Paediatric hernias

Hernias in children

HCA UK's experts can help to diagnose and treat a range of hernias in children. Find out more.

About

At HCA UK, our team of experts specialise in the diagnosis and treatment of a range of paediatric hernias. A paediatric hernia occurs when a weakness in the muscle or tissue allows an internal part of the body (organ) to push through.

Need to know

  • Symptoms of paediatric hernias icon plus

    Paediatric hernias are common developmental abnormalities. Babies can develop hernias as their abdominal muscles grow and they tend to affect more boys than girls.

    There are several types of paediatric hernias:

    • iguinal hernias (where part of the small intestine protrudes through the groin)
    • epigastric hernias (where fatty tissue bulges out between muscles in the upper part of the abdomen)
    • umbilical hernias (where the umbilical cord’s ring of muscle does not close over completely)

    With paediatric hernias, often your child will have few or no symptoms other than a protruding lump or swelling that only appears after coughing, crying or straining.

  • Diagnosis icon plus

    Your GP or consultant will discuss your child’s paediatric hernia with you. Tests they may recommend to diagnose the type of hernia include:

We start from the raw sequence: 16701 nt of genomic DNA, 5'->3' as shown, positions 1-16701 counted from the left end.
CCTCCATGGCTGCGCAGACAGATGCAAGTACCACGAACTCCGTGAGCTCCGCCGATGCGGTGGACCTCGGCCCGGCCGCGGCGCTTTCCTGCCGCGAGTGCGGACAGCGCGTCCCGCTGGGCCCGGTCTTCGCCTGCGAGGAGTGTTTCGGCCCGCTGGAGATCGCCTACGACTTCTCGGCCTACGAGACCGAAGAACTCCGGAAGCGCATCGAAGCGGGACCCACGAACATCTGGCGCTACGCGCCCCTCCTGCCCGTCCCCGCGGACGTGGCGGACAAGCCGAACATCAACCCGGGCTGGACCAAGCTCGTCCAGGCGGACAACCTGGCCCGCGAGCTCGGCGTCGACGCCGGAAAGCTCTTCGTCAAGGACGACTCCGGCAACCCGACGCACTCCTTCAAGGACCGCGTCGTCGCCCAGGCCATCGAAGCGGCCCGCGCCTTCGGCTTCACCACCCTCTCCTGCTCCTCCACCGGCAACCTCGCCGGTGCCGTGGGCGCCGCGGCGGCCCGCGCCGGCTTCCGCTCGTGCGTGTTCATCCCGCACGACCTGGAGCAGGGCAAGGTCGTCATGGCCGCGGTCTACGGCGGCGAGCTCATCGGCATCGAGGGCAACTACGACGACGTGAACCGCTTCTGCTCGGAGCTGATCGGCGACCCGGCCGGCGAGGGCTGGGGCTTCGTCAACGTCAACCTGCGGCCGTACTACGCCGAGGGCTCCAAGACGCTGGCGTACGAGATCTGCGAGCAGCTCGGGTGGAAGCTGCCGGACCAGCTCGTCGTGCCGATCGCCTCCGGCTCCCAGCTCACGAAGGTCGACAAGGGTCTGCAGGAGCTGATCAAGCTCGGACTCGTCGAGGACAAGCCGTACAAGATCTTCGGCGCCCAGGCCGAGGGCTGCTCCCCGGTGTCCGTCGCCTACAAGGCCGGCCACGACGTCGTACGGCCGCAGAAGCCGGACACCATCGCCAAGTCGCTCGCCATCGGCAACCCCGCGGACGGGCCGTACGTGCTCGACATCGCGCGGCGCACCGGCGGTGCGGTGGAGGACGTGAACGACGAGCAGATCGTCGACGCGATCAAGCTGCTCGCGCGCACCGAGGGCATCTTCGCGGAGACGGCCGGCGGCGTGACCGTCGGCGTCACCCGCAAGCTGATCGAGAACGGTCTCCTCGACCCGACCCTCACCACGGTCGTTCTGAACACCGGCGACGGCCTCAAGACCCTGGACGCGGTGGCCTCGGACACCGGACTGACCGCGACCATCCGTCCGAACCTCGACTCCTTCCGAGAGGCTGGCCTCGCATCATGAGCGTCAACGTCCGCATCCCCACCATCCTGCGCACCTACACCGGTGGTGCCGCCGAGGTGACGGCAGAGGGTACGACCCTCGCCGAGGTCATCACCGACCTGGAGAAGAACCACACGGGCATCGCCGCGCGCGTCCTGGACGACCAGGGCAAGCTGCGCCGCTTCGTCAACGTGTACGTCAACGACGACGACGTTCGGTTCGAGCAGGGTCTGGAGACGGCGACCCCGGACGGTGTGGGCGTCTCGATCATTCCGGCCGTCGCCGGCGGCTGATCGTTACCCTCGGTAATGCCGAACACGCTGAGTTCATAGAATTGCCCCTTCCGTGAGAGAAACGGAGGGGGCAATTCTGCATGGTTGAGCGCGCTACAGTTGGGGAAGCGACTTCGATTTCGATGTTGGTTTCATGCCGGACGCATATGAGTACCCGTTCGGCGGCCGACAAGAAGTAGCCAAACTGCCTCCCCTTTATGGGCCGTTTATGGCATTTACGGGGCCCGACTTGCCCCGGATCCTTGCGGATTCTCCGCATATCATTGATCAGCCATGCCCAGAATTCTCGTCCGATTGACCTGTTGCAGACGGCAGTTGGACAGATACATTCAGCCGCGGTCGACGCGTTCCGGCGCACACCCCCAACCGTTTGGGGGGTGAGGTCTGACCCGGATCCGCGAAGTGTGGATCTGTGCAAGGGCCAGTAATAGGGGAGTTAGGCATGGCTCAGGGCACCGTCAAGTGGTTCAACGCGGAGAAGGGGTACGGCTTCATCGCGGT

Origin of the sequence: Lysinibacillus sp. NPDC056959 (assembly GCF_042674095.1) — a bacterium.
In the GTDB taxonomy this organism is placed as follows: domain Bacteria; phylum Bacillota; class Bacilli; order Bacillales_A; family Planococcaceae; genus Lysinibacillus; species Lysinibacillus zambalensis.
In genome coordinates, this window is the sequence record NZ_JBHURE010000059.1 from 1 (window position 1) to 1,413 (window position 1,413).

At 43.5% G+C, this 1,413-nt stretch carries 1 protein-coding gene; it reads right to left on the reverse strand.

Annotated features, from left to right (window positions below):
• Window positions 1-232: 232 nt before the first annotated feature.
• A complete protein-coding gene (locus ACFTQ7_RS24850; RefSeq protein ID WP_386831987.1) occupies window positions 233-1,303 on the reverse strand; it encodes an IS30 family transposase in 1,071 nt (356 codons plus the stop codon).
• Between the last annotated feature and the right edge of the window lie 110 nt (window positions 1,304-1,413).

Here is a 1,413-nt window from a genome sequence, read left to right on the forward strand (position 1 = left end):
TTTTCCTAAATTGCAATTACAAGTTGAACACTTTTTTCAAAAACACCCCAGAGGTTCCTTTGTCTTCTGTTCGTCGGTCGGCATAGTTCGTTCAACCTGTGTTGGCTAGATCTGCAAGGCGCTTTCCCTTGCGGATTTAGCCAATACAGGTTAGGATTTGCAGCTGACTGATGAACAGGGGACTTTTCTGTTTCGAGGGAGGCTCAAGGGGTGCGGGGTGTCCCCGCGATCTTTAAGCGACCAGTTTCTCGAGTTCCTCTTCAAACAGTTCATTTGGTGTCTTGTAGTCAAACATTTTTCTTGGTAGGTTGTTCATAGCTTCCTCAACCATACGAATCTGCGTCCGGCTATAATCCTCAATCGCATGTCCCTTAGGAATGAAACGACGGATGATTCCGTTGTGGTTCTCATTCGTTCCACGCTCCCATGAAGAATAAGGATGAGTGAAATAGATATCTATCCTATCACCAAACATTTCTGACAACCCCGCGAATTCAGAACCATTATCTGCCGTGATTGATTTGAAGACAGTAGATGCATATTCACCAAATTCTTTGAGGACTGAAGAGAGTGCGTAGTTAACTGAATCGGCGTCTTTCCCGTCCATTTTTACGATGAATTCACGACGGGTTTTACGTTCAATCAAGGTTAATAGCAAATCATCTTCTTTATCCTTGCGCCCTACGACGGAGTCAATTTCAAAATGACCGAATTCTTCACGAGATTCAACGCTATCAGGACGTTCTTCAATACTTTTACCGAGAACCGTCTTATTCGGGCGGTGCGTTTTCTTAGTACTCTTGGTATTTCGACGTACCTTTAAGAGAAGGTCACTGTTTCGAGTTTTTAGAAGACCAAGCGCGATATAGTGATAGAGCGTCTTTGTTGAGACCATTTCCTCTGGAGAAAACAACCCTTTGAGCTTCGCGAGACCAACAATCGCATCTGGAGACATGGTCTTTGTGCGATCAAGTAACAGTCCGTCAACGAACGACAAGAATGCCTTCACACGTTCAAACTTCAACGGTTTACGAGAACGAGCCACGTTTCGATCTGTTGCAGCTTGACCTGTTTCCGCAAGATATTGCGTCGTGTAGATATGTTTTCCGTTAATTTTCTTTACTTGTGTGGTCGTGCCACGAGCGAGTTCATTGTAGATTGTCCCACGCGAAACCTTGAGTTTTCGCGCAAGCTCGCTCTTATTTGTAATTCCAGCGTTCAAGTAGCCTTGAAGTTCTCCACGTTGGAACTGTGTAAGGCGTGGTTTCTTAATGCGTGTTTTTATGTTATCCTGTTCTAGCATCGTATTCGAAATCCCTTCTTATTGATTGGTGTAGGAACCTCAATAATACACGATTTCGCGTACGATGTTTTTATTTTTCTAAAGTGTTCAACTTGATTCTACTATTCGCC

• Examining the skin on your child’s abdomen to check the extent of their condition
    • X-Ray, ultrasound scan or MRI scan to check for weak areas of muscle inside the abdomen
  • Potential treatment options icon plus

    Treatment options for your child’s hernia will depend on the nature of their condition and the type of hernia they have.

    Most umbilical hernias do not cause any symptoms and don't require surgery until your child is approximately five years. For that reason, almost all umbilical hernias in young children and infants are managed by simple observation.

    If your GP or consultant recommends surgery, there are two options:

    • Keyhole (laparoscopic) surgery, involving two to four tiny cuts made near the hernia so it can be pushed back into the abdomen.
    • Open surgery. In this procedure, a larger cut is made in the skin and recovery time may be longer.

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This content is intended for general information only and does not replace the need for personal advice from a qualified health professional.
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